GoodReads): Introducing stories of circuses traditional and bizarre, futuristic and steeped in tradition, joyful and heart-breaking! And among the actors you will find old friends, be they sad clowns or free-spirited gymnasts, as well as new ones - mammoths, mechanical piano men, and things best not described at all. Come in, come all, and enjoy the literary show unfolding!
And here's what I thought: This book of short stories has contributions from a wealth of authors, including Peter Straub, Jeff VanderMeer, Douglas Smith, Cate Gardner and others. So, there's a lot to choose from, which I like; just in case I don't enjoy one story, I can always try another.
Like many collections, I found I enjoyed some of the stories here more than others. I originally picked up this book because I have always had a fascination with circuses and carnivals. I've always been curious about the kinds of people who tie their lives to a circus, and also find the history of circuses and carnivals to be interesting. I also ordered this book for my library's collection and snapped it up when it hit the shelf ...... I'll be returning it tomorrow to give other people the opportunity to check it out. The stories range from the fantastical to the horror-tinged. My personal favorites among the stories were Amanda Downum's Smoke and Mirrors, Vanishing Act by E. Catherine Tobler, Circus, Circus by Eric M. Witchey and 26 Monkeys, Also the Abyss by Kij Johnson (which involves a woman who buys an act with 26 monkeys who vanish, from a suspended bathtub, onstage). It was also nice to re-read a story by Douglas Smith called Scream Angel -- I had read and reviewed Smith's book of stories, Chimerascope a while back, and had enjoyed it.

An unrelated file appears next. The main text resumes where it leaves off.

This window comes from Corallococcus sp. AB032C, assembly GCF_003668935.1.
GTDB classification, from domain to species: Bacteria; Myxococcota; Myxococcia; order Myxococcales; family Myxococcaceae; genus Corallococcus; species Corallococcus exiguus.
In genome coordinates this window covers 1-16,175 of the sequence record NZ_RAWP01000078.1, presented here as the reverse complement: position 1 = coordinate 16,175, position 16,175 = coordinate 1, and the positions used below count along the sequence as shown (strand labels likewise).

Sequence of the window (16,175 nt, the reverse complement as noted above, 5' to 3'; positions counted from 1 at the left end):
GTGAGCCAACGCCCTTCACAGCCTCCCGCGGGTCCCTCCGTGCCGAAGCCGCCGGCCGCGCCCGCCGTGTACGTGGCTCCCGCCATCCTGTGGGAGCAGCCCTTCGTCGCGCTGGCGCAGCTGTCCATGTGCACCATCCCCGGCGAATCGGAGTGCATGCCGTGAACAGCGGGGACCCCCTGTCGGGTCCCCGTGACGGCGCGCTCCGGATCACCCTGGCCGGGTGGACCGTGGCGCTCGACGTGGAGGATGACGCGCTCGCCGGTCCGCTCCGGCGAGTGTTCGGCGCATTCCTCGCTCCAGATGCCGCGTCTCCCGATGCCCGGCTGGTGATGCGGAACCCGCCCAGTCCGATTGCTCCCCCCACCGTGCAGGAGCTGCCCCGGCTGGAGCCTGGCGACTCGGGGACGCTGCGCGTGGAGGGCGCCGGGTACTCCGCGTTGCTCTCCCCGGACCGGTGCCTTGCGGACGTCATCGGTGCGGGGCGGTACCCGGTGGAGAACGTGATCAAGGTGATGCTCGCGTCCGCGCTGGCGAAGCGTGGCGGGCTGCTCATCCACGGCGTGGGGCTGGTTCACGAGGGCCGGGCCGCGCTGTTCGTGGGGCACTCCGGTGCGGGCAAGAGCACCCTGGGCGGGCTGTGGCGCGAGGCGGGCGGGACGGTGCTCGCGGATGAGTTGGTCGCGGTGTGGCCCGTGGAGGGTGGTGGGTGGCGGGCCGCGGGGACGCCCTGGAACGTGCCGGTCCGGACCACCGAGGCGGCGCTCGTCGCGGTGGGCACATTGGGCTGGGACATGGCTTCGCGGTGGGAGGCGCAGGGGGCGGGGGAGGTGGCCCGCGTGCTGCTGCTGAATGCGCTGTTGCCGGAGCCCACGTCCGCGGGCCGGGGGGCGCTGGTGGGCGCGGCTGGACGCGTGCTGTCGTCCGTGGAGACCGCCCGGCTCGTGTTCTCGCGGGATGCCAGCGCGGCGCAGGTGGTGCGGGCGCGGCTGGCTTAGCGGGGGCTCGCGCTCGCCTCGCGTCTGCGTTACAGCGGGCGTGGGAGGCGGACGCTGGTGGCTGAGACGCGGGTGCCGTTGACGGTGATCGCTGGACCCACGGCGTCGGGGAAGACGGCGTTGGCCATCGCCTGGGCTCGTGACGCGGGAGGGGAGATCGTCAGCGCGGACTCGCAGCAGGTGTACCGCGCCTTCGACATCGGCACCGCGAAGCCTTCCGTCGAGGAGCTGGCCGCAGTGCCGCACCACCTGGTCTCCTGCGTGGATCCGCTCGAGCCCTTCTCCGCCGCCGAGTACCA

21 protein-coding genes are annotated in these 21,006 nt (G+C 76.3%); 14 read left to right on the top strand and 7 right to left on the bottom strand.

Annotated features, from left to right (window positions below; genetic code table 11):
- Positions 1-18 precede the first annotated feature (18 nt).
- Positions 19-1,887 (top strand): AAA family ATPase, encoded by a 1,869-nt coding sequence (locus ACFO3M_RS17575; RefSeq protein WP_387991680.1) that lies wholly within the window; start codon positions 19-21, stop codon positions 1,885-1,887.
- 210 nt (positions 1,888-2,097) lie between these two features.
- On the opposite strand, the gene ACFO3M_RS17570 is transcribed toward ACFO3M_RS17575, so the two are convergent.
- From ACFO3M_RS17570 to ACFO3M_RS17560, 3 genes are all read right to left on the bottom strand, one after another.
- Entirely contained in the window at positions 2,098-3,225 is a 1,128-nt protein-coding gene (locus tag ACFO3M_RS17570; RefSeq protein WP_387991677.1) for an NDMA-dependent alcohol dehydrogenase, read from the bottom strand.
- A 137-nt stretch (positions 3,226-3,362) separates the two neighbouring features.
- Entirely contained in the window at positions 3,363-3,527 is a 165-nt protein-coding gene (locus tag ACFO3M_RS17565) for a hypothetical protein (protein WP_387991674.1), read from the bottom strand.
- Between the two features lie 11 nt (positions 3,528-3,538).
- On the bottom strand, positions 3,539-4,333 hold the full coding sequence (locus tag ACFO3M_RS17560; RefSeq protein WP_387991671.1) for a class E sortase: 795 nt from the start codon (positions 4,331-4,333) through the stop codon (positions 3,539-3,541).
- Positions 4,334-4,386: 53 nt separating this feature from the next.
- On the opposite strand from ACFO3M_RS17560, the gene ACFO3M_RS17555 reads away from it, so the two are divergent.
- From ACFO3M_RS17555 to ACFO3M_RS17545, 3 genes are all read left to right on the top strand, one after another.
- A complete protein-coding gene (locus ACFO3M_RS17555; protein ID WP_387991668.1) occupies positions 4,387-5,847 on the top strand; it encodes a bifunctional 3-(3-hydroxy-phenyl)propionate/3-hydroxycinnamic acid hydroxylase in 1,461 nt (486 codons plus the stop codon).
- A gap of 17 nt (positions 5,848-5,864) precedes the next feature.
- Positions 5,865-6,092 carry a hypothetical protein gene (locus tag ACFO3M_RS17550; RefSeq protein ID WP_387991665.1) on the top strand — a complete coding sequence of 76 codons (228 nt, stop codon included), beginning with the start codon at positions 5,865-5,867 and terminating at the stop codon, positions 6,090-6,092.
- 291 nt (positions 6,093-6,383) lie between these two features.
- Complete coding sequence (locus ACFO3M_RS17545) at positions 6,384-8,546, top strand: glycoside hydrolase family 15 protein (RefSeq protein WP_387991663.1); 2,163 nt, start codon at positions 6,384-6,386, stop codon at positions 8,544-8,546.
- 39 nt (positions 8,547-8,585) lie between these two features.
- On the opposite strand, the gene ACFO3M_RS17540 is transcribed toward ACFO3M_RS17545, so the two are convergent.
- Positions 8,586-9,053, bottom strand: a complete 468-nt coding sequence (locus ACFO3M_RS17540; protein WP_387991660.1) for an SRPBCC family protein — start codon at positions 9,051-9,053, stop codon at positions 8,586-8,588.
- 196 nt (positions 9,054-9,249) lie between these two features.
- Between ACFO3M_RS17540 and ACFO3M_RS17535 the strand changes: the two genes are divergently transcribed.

One of the best things about short stories is that they can introduce you to an author you've never heard of, without being committed to an entire book. As I said, I didn't love every single story here, but I found the overall collection to be good.
One of my favorite first lines: When the circus was very small, it believed it would grow up to have many multi-colored big tops with banners on the support poles and three rings in each tent. It lived in Mexico then, and its smaller tents were brand new -- the Bottle Throw, the Wheel of Fortune, and especially the Palmist and Mystic -- because she loved the circus most; and love was, after all, the food that made the circus grow.
from Circus, Circus by Eric M. Witchey